This is where things get complicated. Upon exiting, taxi drivers swarm the entrance and ask for exorbitant prices to take you to the center of Lao Cai or the Lao Cai bus station. Some even insist that you can’t walk, that it’s too far, or that there is no bus station in Lao Cai, when in reality, the station is only 2 km from the border.

They also offer to take you to Sapa, but for about 100 euros. This is ridiculous, as in Lao Cai you can take a one-hour bus to Sapa for 3-4 euros. If you want to go directly to Hanoi, it can cost between 5 and 15 euros, depending on the bus you take, although they all take about six hours to arrive.

So my recommendation at borders, if you haven’t researched beforehand and aren’t sure, is always to ignore the taxi drivers, politely say no, even if they are persistent, and walk, discreetly following the locals, to take the bus, which there always is.

If not, be prepared to pay a lot, and although it may seem cheap for a taxi when you first arrive in Asia, after a couple of days you’ll realize how you were scammed. But don’t worry, we’ve all been scammed at some point! In our case, we walked 30 minutes calmly to the Lao Cai station and took a bus to Hanoi.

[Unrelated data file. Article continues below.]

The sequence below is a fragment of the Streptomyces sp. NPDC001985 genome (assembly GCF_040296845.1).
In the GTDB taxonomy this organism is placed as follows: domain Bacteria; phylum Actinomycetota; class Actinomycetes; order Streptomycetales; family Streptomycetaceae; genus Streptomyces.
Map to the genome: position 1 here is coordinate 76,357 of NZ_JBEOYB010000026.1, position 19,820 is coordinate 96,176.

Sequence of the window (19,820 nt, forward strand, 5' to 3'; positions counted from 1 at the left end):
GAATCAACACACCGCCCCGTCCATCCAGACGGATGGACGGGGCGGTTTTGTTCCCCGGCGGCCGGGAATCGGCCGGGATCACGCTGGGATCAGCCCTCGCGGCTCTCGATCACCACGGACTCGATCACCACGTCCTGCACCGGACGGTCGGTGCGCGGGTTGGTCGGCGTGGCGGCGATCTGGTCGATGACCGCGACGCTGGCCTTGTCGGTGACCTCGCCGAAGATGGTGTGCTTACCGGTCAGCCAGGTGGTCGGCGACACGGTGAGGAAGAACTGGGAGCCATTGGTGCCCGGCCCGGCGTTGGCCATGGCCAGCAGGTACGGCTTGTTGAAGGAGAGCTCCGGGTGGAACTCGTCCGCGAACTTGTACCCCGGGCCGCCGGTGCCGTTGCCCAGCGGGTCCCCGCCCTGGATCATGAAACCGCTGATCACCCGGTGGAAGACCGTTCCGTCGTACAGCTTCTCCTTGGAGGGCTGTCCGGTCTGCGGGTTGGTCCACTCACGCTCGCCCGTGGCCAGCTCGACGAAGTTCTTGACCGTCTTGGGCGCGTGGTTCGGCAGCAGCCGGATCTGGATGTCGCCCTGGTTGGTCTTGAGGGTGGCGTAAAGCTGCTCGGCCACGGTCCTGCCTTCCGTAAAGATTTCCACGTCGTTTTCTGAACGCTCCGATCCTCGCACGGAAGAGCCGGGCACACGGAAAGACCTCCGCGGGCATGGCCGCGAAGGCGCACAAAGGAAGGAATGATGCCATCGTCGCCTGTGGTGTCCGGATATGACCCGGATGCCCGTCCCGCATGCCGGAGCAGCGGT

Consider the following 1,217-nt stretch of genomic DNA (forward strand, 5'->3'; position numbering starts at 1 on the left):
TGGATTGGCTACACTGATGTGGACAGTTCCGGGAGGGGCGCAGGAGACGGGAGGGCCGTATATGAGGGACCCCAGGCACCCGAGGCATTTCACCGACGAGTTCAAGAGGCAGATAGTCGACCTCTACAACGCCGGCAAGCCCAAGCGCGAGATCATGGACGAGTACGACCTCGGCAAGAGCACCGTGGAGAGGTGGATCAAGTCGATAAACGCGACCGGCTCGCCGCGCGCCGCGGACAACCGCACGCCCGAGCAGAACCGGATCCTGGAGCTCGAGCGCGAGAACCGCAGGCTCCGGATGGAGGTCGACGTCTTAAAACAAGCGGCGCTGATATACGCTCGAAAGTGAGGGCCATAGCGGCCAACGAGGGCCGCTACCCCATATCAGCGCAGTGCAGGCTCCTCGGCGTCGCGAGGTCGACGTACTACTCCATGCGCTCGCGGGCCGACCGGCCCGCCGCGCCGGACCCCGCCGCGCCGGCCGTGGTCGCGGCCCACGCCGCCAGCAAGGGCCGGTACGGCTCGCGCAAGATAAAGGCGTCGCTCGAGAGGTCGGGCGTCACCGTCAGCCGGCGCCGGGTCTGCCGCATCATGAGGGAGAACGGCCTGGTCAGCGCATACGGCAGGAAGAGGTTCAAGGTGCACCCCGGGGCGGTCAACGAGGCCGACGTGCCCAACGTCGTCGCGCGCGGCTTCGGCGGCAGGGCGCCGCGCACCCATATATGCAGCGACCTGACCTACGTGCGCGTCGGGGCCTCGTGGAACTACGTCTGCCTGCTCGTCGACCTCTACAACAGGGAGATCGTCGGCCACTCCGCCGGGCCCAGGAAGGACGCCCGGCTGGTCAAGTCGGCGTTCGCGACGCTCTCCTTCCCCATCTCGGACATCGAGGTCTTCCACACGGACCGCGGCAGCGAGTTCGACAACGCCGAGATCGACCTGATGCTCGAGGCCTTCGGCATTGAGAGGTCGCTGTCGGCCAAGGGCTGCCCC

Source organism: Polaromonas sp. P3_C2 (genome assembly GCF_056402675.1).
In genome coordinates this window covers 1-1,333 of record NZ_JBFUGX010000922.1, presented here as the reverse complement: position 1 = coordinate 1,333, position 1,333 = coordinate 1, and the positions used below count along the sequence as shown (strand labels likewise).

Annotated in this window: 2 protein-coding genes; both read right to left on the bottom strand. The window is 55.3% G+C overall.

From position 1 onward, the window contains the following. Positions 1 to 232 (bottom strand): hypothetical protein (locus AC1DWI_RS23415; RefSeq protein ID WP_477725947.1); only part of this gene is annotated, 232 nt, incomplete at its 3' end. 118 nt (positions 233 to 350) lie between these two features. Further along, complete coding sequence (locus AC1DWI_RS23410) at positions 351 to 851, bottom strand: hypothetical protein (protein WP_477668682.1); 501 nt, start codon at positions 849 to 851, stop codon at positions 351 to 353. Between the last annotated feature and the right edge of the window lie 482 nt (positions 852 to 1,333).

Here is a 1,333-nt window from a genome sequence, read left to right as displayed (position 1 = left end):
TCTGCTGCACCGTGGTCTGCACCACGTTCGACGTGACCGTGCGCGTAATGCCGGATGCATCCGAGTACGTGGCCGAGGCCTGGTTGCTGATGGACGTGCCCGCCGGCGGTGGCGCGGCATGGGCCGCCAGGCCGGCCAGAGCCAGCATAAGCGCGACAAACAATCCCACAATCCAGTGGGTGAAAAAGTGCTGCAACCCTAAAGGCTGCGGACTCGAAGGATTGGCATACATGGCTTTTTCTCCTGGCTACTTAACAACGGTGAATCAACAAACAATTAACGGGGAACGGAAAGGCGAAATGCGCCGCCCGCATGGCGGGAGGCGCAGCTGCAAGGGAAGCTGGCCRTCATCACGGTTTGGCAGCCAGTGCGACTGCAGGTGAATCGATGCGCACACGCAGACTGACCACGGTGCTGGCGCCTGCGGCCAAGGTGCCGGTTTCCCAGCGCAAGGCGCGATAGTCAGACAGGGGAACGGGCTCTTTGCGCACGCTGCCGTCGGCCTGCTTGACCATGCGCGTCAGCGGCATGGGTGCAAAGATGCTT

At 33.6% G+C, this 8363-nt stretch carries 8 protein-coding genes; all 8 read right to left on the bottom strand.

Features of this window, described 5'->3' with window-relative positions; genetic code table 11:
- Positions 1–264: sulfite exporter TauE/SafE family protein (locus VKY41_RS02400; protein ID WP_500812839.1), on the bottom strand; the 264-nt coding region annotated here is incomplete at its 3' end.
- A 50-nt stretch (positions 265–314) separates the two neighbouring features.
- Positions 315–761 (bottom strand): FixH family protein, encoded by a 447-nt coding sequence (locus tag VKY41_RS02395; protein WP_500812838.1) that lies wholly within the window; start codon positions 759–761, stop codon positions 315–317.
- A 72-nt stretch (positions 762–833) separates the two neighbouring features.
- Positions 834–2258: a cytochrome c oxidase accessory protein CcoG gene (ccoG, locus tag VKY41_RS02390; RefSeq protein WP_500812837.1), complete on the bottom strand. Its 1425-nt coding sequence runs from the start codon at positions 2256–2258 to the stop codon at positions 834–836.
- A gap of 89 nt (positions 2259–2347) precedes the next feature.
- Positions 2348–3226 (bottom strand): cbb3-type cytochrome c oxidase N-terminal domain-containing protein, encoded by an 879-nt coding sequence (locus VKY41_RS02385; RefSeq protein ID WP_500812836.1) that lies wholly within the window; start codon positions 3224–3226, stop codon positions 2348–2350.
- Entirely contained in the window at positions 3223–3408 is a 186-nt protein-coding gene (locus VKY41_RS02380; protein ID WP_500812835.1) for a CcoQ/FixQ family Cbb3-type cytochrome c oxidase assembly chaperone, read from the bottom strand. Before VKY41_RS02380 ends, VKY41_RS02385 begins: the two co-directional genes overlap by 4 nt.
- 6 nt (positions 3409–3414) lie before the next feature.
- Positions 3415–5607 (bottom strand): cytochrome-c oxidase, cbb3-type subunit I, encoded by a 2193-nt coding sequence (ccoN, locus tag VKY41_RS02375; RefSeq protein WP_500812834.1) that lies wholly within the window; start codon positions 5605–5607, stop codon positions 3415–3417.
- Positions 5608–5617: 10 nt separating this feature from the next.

Paso fronterizo de Lao Cai (Vietnam) a Hekou (China)

After two weeks in which we visited Hanoi, Halong Bay, Ninh Binh, and Sapa, we returned from Sapa to Lao Cai to cross the border back to Yunnan, China.

The return was quite similar. Fortunately, from Lao Cai to the border crossing, there is no problem finding a taxi and they usually don’t overcharge. Still, you always have to haggle.

Another tip: try to arrive with your Vietnamese money already exchanged (or spent). I tried to exchange what I had left at the border crossing and was offered very little, so I had to take the Vietnamese dong to exchange them in China.

This time, we said goodbye to Vietnam and entered China without any difficulty. In China, they checked that we had a work passport, so we had no problems re-entering.

Frontera terrestre entre China y Vietnam - Puerta de Lao Cai
China-Vietnam Land Border – Lao Cai Gate

¿How many days of visa do you get when you arrive to China?

 If you come without a visa, it is important to know that for citizens of France, Germany, Italy, the Netherlands, Spain, and Malaysia, from December 2023 until November 30, 2024, holders of ordinary passports from these countries can do business or travel to China visa-free for up to 15 days. After that date, they will evaluate whether to make it permanent or revert to charging for the visa as before.

The land border between China and Vietnam seemed very safe and orderly to me, as far as borders go. If you are traveling through Vietnam and feel like visiting China, don’t hesitate to cross this border and delve into my favorite Chinese province, the exotic province of Yunnan.

By the way, if you visit Yunnan, we organize trips from here! You can check out the post about “Organized Trip to Yunnan: 14 Days with Driver and Guide” or “The 8 Best Places to See in Yunnan. If you liked the post, feel free to leave a comment or share it. Thank you very much and have a great trip!

Puente entre Hekou y Lao Cai
Bridge between Hekou and Lao Cai